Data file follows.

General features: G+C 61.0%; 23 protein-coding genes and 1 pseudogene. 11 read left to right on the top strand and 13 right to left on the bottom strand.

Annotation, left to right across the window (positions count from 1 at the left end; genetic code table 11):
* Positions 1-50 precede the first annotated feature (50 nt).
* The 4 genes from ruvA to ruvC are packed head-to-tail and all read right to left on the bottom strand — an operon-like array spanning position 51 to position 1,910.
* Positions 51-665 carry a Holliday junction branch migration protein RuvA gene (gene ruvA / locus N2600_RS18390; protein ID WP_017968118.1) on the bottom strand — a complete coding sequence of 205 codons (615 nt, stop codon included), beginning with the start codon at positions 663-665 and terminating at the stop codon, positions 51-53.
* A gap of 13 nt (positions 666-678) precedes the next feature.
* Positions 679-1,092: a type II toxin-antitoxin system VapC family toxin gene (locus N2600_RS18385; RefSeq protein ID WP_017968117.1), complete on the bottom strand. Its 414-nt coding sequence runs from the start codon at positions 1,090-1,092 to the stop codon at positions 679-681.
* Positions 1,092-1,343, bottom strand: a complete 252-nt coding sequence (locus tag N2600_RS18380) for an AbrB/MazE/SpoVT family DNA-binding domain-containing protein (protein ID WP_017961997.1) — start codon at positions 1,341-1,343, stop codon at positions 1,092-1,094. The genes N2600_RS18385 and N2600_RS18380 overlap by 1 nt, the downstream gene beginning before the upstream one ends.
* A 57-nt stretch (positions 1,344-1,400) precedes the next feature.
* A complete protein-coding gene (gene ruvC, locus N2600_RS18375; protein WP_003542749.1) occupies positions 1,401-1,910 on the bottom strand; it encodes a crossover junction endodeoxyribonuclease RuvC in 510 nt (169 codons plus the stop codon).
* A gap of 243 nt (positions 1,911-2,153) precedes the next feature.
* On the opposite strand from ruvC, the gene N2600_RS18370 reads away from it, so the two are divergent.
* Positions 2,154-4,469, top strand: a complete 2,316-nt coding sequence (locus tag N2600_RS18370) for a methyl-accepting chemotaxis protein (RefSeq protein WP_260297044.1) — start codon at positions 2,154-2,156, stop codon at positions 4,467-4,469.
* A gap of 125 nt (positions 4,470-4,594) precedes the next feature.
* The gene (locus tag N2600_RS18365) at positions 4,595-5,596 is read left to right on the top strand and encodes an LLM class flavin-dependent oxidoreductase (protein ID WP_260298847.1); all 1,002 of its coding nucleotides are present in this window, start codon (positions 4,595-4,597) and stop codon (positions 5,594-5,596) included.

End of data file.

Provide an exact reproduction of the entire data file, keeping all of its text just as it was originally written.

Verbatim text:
General features: G+C 61.0%; 23 protein-coding genes and 1 pseudogene. 11 read left to right on the top strand and 13 right to left on the bottom strand.

Annotation, left to right across the window (positions count from 1 at the left end; genetic code table 11):
* Positions 1-50 precede the first annotated feature (50 nt).
* The 4 genes from ruvA to ruvC are packed head-to-tail and all read right to left on the bottom strand — an operon-like array spanning position 51 to position 1,910.
* Positions 51-665 carry a Holliday junction branch migration protein RuvA gene (gene ruvA / locus N2600_RS18390; protein ID WP_017968118.1) on the bottom strand — a complete coding sequence of 205 codons (615 nt, stop codon included), beginning with the start codon at positions 663-665 and terminating at the stop codon, positions 51-53.
* A gap of 13 nt (positions 666-678) precedes the next feature.
* Positions 679-1,092: a type II toxin-antitoxin system VapC family toxin gene (locus N2600_RS18385; RefSeq protein ID WP_017968117.1), complete on the bottom strand. Its 414-nt coding sequence runs from the start codon at positions 1,090-1,092 to the stop codon at positions 679-681.
* Positions 1,092-1,343, bottom strand: a complete 252-nt coding sequence (locus tag N2600_RS18380) for an AbrB/MazE/SpoVT family DNA-binding domain-containing protein (protein ID WP_017961997.1) — start codon at positions 1,341-1,343, stop codon at positions 1,092-1,094. The genes N2600_RS18385 and N2600_RS18380 overlap by 1 nt, the downstream gene beginning before the upstream one ends.
* A 57-nt stretch (positions 1,344-1,400) precedes the next feature.
* A complete protein-coding gene (gene ruvC, locus N2600_RS18375; protein WP_003542749.1) occupies positions 1,401-1,910 on the bottom strand; it encodes a crossover junction endodeoxyribonuclease RuvC in 510 nt (169 codons plus the stop codon).
* A gap of 243 nt (positions 1,911-2,153) precedes the next feature.
* On the opposite strand from ruvC, the gene N2600_RS18370 reads away from it, so the two are divergent.
* Positions 2,154-4,469, top strand: a complete 2,316-nt coding sequence (locus tag N2600_RS18370) for a methyl-accepting chemotaxis protein (RefSeq protein WP_260297044.1) — start codon at positions 2,154-2,156, stop codon at positions 4,467-4,469.
* A gap of 125 nt (positions 4,470-4,594) precedes the next feature.
* The gene (locus tag N2600_RS18365) at positions 4,595-5,596 is read left to right on the top strand and encodes an LLM class flavin-dependent oxidoreductase (protein ID WP_260298847.1); all 1,002 of its coding nucleotides are present in this window, start codon (positions 4,595-4,597) and stop codon (positions 5,594-5,596) included.